Here’s what Allison has to say:
Primary source documents are the lifeblood of genealogy. Filled with cold, hard facts, these documents provide evidence that researchers use to collect, analyze, and then make conclusions. Personal identity, parental linkage, or biographical details are some of the possible conclusions drawn by genealogists from these essential documents.
In the case of this particular World War I Registration Card, this primary source document led to an amazing, personal discovery.
Some time later, my son and I happened to be in the town that my great grandfather had recorded as his residence on his World War I Registration Card. I looked up the address on MapQuest then followed the directions into the most charming historic downtown. Lining the broad, tree-lined boulevards were exquisite turn-of-the-century mansions. I marveled at each one as I drove past. But the map led me to a little side street that was narrow and tucked away.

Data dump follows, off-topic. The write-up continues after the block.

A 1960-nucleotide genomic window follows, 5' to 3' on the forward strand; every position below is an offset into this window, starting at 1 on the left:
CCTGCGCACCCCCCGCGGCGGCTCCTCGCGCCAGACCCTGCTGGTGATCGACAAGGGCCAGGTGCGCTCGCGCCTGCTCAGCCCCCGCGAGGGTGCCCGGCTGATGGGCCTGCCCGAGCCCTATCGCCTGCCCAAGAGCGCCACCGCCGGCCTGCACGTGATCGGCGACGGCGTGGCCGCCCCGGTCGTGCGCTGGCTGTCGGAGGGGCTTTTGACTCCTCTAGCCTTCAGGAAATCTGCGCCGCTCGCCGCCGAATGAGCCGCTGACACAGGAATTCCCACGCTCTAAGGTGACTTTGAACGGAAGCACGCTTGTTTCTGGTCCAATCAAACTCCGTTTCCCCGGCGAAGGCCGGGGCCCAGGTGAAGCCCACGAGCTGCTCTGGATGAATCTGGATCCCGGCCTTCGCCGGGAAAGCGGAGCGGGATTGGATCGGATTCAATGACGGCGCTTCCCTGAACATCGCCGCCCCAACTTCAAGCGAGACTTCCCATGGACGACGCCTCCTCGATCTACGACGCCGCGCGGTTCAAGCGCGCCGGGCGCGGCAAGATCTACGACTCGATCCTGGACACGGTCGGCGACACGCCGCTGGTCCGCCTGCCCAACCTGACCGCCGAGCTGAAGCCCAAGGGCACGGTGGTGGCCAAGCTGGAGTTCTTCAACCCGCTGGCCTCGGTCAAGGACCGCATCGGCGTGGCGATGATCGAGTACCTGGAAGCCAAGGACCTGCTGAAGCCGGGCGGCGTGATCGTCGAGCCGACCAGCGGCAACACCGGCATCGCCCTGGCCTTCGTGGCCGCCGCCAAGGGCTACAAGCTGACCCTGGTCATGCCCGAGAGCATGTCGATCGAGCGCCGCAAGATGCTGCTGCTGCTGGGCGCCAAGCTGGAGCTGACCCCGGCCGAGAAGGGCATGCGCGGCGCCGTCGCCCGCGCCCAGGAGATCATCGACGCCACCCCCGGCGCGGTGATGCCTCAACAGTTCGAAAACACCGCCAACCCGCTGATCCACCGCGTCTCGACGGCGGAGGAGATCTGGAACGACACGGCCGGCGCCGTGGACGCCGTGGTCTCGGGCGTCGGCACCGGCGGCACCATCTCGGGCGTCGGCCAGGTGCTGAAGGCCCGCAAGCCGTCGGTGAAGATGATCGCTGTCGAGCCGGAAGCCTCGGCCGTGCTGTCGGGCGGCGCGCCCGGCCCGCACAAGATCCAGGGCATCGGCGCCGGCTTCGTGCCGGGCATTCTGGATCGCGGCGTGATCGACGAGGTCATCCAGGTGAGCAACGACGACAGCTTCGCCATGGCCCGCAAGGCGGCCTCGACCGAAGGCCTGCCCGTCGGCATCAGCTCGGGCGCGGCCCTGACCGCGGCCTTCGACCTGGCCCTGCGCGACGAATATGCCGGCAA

My son and I got out of the car and walked to the house with the address listed on the World War I Registration Card, and there was the lamppost, found in the wintery photograph from my grandfather’s childhood. This was a poignant photograph of that little family, for Robert Luther Harman would soon abandon his sons and never see them again. But the link found in that one address on that one primary source document made magic for me as I stood in the same place as my family had stood over a century ago.